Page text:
At the Jersey City Tech Meetup, Owners of MAINGEAR and InCharged Talk Hardware
The Jersey City Tech Meetup event on February 15 featured a “fireside chat” with Wallace Santos, cofounder and CEO of MAINGEAR (Kenilworth), and Jessica Gonzalez, founder and CEO of InCharged (Union).
Heather Waibel, founder of the Jersey City startup Welnys, moderated the discussion, with Daniel Sullivan, events and outreach coordinator of the New Jersey Tech Council, handling the audience Q&A session. Waibel and Sullivan organized the event.
MAINGEAR manufactures advanced computers that are primarily used for gaming, but are also used by creative professionals, engineering firms, scientists, high-frequency traders and anyone who needs very fast top-of-the-line computers. InCharged manufactures branded charging stations for cell phones. Ishi Systems hosted the event at its corporate headquarters, in Jersey City.
Computers made by MAINGEAR are high-speed and super-cooled, and they are assembled in New Jersey. All the components, such as the CPU and graphics cards, are high-performance. The cooling enables the overclocking of all devices, thereby increasing the processing speed and giving gamers a better experience and eSports gamers an advantage, according to Santos.
The company uses a custom coolant blend that was developed in-house, he noted. The coolant is noncorrosive, so it will not damage the motherboard if there is leakage. In addition, the coolant serves as an antifreeze. The components are custom-painted and visible through a see-through case; buyers have a choice of paint colors. Although the machine uses four fans for cooling, it is very quiet, Santos said. He added that the target market for this product is primarily gamers, but also other users — like the producers of the Superbowl 2014 half-time show — that need high-speed computing. [Clarifying later, Ron Reed, technical marketing director at MAINGEAR, explained that the company’s system powered the graphic display below Katy Perry during the show.]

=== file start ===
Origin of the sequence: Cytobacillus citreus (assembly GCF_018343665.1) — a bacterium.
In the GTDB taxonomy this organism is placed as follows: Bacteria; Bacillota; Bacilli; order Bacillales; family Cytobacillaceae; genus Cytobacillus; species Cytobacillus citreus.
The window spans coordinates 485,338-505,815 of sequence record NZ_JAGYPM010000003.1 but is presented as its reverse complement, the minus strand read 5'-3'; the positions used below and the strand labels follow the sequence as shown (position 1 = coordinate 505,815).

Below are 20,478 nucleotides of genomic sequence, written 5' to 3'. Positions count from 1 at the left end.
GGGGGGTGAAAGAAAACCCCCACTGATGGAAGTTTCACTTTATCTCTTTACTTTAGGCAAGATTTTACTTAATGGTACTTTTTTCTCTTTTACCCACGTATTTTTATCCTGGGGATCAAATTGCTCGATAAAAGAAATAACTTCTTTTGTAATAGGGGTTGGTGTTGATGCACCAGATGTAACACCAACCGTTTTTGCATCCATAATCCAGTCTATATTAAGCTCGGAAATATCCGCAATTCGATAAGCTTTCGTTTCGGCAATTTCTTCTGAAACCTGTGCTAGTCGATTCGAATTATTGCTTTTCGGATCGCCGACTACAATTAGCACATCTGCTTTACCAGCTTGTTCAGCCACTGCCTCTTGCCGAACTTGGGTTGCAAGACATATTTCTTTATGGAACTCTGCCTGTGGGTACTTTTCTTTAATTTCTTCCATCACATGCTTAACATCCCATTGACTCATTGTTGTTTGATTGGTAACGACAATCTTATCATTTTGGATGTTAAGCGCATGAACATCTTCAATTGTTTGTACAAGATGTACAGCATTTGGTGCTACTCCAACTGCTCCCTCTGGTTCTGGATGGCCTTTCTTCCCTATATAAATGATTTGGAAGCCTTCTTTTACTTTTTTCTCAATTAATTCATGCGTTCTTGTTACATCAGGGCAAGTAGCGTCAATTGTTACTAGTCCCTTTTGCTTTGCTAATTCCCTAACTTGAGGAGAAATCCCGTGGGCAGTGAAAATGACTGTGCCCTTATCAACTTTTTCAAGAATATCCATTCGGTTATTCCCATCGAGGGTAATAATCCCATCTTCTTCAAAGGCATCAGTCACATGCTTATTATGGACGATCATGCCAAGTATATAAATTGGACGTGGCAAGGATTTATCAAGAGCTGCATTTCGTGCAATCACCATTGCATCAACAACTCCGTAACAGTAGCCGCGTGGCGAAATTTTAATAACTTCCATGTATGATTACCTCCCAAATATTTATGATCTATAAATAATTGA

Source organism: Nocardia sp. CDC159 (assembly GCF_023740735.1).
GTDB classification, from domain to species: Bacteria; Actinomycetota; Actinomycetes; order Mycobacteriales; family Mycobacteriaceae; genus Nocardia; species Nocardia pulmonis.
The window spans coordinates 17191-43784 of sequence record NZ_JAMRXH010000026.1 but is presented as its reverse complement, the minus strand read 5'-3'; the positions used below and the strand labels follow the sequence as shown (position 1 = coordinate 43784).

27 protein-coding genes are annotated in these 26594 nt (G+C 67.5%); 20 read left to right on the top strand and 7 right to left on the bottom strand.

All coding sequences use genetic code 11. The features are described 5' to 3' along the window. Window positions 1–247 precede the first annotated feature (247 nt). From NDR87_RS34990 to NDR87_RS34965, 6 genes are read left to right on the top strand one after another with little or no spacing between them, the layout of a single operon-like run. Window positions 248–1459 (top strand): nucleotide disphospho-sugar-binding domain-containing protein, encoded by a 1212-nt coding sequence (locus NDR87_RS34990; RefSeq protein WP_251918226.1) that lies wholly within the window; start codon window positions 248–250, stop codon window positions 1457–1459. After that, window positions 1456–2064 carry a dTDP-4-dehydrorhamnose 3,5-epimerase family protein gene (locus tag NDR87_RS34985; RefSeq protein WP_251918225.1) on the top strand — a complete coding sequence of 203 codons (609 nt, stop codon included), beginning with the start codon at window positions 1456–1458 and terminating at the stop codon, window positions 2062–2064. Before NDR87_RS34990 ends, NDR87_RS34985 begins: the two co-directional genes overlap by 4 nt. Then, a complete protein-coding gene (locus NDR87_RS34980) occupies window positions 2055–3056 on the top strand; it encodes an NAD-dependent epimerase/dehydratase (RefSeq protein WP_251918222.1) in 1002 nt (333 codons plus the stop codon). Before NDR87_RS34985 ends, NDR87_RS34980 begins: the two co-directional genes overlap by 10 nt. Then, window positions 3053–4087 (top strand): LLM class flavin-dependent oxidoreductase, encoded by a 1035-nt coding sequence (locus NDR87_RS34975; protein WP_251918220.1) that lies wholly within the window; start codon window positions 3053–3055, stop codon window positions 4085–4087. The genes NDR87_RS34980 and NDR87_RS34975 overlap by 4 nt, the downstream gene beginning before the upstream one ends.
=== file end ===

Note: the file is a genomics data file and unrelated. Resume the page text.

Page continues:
InCharge manufactures branded cell-phone charging stations that are made of lightweight aluminum, so transportation and relocation are easier, said Gonzalez. The units are 3 inches wide and weigh 38 lbs. They also have a video monitor display and feature tool-less (i.e., simple) assembly. Solar power is an option, she noted. These devices are good for trade shows, music festivals, and other indoor or outdoor events. InCharge boasts a T-Mobile branded cell-phone charging station at the Seattle Space Needle. Gonzalez said, “These devices have a ‘water cooler’ effect,” and she noted that, while people are charging their devices, they tend to talk to each other and be social.
After describing their products, both participants answered Waibel’s questions.
Q. How did you become an entrepreneur?
Gonzalez: I was an ad designer and hated how obtrusive ads were. Ads are in the middle of what is being read, and that’s disturbing. I read that one should solve a problem with something you use every day. I use my cell phone every day.
Santos: I couldn’t find a job, so I decided to make my own company. I went to school to become a network engineer. I couldn’t find a job, so I decided to consult. But I found that no one would trust a young guy with their network. I always loved computers and car racing. I built computers for my friends. I decided I would either become a mechanic or a computer technician. I realized that I really like racing cars — not repairing them. Then, at Christmas, I bought a computer which arrived broken, and the distributor wouldn’t replace it. The phone technical support tried to have me fix it but; that didn’t help. I wound up building the machine myself. That’s when I realized, I can do this better. In December 2002 I started with establishing a D.B.A. (Doing Business As), a logo and other business fundamentals. I went to the CES Trade Show in Las Vegas. I networked, but my goal was to meet Leo Laporte, host of the TV show ‘The Screen Savers.” I wanted to offer him a free computer (as a promotion). Laporte did not want the computer, but asked me to give one away for free on his show, after which I started receiving lots of calls with orders.